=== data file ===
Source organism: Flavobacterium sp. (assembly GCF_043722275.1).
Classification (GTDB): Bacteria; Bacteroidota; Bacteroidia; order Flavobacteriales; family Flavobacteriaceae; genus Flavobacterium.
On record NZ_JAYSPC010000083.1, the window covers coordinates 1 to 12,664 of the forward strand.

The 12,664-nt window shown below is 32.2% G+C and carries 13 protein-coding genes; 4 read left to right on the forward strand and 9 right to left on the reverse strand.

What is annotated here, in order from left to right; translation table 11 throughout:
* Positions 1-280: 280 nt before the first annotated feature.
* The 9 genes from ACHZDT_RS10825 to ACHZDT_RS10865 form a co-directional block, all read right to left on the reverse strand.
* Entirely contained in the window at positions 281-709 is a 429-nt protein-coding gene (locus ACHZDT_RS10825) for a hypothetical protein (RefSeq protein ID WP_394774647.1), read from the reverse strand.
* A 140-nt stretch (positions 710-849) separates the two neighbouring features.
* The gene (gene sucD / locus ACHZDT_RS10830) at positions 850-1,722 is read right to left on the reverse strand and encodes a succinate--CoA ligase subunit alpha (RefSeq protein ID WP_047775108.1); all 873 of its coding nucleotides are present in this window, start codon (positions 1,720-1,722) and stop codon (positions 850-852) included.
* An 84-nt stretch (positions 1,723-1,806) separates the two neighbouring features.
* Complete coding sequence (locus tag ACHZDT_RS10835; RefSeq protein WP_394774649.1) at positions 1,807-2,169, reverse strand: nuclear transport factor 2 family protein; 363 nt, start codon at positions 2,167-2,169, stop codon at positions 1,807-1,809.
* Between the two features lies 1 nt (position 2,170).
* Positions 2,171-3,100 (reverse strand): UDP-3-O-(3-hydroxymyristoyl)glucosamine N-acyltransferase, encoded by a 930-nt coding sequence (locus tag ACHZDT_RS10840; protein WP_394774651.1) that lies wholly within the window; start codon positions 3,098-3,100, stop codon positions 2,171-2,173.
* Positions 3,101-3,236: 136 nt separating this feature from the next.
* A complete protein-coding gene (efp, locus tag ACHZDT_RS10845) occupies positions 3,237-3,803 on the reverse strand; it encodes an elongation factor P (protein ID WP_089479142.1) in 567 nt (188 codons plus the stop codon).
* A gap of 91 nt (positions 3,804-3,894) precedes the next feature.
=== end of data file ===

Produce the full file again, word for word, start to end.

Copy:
Source organism: Flavobacterium sp. (assembly GCF_043722275.1).
Classification (GTDB): Bacteria; Bacteroidota; Bacteroidia; order Flavobacteriales; family Flavobacteriaceae; genus Flavobacterium.
On record NZ_JAYSPC010000083.1, the window covers coordinates 1 to 12,664 of the forward strand.

The 12,664-nt window shown below is 32.2% G+C and carries 13 protein-coding genes; 4 read left to right on the forward strand and 9 right to left on the reverse strand.

What is annotated here, in order from left to right; translation table 11 throughout:
* Positions 1-280: 280 nt before the first annotated feature.
* The 9 genes from ACHZDT_RS10825 to ACHZDT_RS10865 form a co-directional block, all read right to left on the reverse strand.
* Entirely contained in the window at positions 281-709 is a 429-nt protein-coding gene (locus ACHZDT_RS10825) for a hypothetical protein (RefSeq protein ID WP_394774647.1), read from the reverse strand.
* A 140-nt stretch (positions 710-849) separates the two neighbouring features.
* The gene (gene sucD / locus ACHZDT_RS10830) at positions 850-1,722 is read right to left on the reverse strand and encodes a succinate--CoA ligase subunit alpha (RefSeq protein ID WP_047775108.1); all 873 of its coding nucleotides are present in this window, start codon (positions 1,720-1,722) and stop codon (positions 850-852) included.
* An 84-nt stretch (positions 1,723-1,806) separates the two neighbouring features.
* Complete coding sequence (locus tag ACHZDT_RS10835; RefSeq protein WP_394774649.1) at positions 1,807-2,169, reverse strand: nuclear transport factor 2 family protein; 363 nt, start codon at positions 2,167-2,169, stop codon at positions 1,807-1,809.
* Between the two features lies 1 nt (position 2,170).
* Positions 2,171-3,100 (reverse strand): UDP-3-O-(3-hydroxymyristoyl)glucosamine N-acyltransferase, encoded by a 930-nt coding sequence (locus tag ACHZDT_RS10840; protein WP_394774651.1) that lies wholly within the window; start codon positions 3,098-3,100, stop codon positions 2,171-2,173.
* Positions 3,101-3,236: 136 nt separating this feature from the next.
* A complete protein-coding gene (efp, locus tag ACHZDT_RS10845) occupies positions 3,237-3,803 on the reverse strand; it encodes an elongation factor P (protein ID WP_089479142.1) in 567 nt (188 codons plus the stop codon).
* A gap of 91 nt (positions 3,804-3,894) precedes the next feature.